For those of you living under a rock, Moore's controversial film was the winner of the prestigious Palme d'Or at the Cannes Film Festival this year for Best Picture. In the film, Moore reveals the hidden truth behind the events of the last four years - President Bush's connection to Saudi oil money and the Bin Laden family, the "Campaign of Fear" that has been waged against the American public by the administration after 9/11 and a sobering look at the truth behind the war in Iraq.

I found the film both powerful and gripping. While critics often chastise Moore for being "over the top," I found Fahrenheit 9/11 to be well researched, with Moore backing up his accusations with strong evidence and poignant interviews. For me, there were two very powerful moments of the film. The first, is the blank screen Moore uses as a backdrop to retell of the events of the morning of 9/11. Sitting frozen in our seats, the audience is left with only the audio of the destruction of the twin towers. The effect was both psychologically gripping and eerie.

The second, was the chain of interviews that Moore strings throughout the film with Lila Lipscomb, mother of a young serviceman from Flint, Michigan. Fahrenheit 911 Sold Out We follow Lila throughout the film, first in her avid support of the troops and her reality as a lower-income American who encourages both of her children to join the military in order that they may one day go to college. As followers of Moore's films know, Lila is a conduit for highlighting the injustice that Moore sees in our world. At the end of the film we learn that Lila's son has died in the crash of a black hawk helicopter in Iraq. His death coincides with the arrival of his final letter - a scathing epistle chastising President Bush for our unjustified military action in Iraq and the hopelessness he felt as a soldier. Not a dry eye was left in the theatre.

While Moore's film was tough to take at times, in a way it is even harder to leave the theatre realizing that WE ARE STILL LIVING THIS REALITY! In typical Michael Moore fashion, the film is also sprinkled with good humor and apt music to ensure that the audience can leave the theatre being able to laugh through their tears.

While many will criticize Moore's film for being unsympathetic to our Commander in Chief in this time of war, I commend him for exercising his First Amendment rights. It is with films such as Fahrenheit 9/11 that I can say "Bravo" to Mr. Moore. Few filmmakers are as courageous as Michael Moore and few of us have the guts to turn off Fox News and take two hours to listen to another point of view. Well, maybe after this film some more of us can.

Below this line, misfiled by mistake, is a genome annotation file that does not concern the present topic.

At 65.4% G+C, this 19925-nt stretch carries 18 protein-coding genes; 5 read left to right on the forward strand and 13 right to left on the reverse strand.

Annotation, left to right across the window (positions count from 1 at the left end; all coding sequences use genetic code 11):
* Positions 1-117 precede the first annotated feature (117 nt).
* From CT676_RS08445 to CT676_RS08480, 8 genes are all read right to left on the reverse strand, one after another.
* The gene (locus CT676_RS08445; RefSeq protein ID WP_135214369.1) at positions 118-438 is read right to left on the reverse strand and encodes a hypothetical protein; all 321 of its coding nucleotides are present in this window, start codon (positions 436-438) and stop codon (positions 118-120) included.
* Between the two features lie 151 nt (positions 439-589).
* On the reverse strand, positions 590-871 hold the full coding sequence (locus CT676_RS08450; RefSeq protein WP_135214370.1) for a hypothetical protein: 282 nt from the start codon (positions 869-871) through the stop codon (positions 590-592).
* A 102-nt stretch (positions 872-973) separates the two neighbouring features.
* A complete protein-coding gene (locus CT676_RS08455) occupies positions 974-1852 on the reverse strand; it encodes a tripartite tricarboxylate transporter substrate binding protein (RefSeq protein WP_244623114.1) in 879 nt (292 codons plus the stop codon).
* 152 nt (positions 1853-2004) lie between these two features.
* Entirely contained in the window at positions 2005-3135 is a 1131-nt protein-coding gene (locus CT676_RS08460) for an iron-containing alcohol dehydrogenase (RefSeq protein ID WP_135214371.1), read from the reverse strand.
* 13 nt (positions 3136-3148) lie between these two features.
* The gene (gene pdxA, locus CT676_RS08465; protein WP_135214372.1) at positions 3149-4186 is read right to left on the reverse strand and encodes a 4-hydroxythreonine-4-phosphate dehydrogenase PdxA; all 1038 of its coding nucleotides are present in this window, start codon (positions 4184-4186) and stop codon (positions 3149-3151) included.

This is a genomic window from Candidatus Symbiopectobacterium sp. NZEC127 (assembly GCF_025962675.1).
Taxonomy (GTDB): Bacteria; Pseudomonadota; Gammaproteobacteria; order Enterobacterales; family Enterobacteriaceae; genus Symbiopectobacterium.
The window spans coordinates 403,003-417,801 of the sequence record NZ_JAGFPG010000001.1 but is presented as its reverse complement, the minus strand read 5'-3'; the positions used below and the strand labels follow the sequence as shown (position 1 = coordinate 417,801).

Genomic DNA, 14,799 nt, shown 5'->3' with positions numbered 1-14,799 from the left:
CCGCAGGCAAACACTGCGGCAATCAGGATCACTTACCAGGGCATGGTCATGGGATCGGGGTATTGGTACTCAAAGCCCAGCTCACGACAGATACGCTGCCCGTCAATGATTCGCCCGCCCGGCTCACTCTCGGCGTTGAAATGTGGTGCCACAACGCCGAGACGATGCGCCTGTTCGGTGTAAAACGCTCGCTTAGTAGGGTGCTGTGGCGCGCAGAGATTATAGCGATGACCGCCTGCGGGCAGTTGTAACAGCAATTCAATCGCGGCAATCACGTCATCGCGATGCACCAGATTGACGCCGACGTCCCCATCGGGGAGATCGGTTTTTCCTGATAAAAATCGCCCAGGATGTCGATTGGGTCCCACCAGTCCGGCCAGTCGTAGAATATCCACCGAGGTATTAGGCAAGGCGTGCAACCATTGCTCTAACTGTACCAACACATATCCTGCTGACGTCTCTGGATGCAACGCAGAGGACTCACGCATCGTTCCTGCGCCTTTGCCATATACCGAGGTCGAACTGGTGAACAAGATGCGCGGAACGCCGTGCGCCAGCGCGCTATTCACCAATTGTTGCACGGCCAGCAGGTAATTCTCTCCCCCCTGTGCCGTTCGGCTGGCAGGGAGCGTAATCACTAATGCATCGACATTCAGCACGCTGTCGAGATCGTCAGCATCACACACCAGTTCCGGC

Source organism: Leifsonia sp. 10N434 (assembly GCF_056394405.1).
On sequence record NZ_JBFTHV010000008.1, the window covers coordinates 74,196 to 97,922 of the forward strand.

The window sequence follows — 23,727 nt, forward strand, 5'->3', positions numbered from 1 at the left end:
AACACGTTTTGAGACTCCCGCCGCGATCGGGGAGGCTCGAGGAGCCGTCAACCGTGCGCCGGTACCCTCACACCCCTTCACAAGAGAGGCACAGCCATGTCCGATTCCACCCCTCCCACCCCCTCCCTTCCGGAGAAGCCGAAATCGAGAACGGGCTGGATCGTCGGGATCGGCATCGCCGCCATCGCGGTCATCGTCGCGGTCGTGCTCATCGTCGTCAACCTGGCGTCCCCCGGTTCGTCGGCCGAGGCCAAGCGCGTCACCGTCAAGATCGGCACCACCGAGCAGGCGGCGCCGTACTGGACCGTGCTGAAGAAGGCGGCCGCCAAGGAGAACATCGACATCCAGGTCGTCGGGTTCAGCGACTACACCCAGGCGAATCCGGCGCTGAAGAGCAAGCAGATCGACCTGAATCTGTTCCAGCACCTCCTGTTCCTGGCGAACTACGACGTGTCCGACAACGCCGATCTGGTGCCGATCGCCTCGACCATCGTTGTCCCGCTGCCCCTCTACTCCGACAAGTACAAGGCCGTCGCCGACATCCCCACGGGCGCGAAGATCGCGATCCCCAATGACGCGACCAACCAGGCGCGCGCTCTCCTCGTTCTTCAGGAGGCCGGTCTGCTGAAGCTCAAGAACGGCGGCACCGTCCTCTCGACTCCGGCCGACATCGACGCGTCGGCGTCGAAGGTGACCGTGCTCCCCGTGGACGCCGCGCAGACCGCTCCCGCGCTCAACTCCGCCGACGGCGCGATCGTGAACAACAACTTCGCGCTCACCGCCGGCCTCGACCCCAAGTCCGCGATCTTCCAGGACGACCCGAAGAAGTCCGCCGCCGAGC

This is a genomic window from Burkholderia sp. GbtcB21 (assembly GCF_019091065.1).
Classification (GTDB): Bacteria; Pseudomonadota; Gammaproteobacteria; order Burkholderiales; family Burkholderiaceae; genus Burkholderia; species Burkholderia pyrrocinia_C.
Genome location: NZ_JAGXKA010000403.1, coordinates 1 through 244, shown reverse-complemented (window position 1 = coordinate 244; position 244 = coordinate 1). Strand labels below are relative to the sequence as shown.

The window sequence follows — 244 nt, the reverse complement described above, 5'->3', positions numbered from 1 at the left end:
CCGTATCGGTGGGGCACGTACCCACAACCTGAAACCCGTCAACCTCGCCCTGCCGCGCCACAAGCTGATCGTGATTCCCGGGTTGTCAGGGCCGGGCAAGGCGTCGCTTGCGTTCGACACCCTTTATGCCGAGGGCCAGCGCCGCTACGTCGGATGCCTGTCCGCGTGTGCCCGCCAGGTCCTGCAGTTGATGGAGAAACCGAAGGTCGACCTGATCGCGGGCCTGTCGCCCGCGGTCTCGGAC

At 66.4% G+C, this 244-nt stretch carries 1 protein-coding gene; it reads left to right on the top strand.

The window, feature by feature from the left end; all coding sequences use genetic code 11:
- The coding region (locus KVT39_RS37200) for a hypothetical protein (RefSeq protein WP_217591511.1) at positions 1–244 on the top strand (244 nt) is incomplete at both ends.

Welcome, Dr. Erhardt

Your tireless moderator will be on vacation for the next four weeks. First, visiting family back home in the midwest, then doing research and seeing art exhibits in Paris, and ending up at the Eleventh Biennial International Conference on Baroque Music in Manchester, England, where I will be participating in a round table. This is a presentation of research by a team of scholars from France, New Zealand, and the United States, with whom I am collaborating on a book of essays on a ballet de cour from early in the reign of Louis XIII.

So, Ionarts welcomes new contributor Michelle Erhardt, a newly minted Ph.D. in art history, specializing in the Italian Renaissance, and an old friend from the Michigan State days. If you're counting, that brings to a critical mass of three the number of Ionartians hailing from the great state of Michigan, home of this gritty basketball team. In addition to her normal role of keeping Ionarts rooted in art-historical fact, Michelle has kindly agreed to take over the day-to-day management of this blog during my absence. Fear not, I will still be posting during my travels, with some interesting things from Europe, I hope, so enjoy yourselves.

Over to you, Michelle!

24.6.04

Artotheks, Again

A new article (Rent-a-Painting, June 23) by Karen Naundorf from Deutsche Welle, in English and with great pictures, brings us back to the topic of artotheks, libraries where you can borrow artwork. To paraphrase Troy McClure, you may remember this topic from such posts as this one on February 2 and this one on February 13.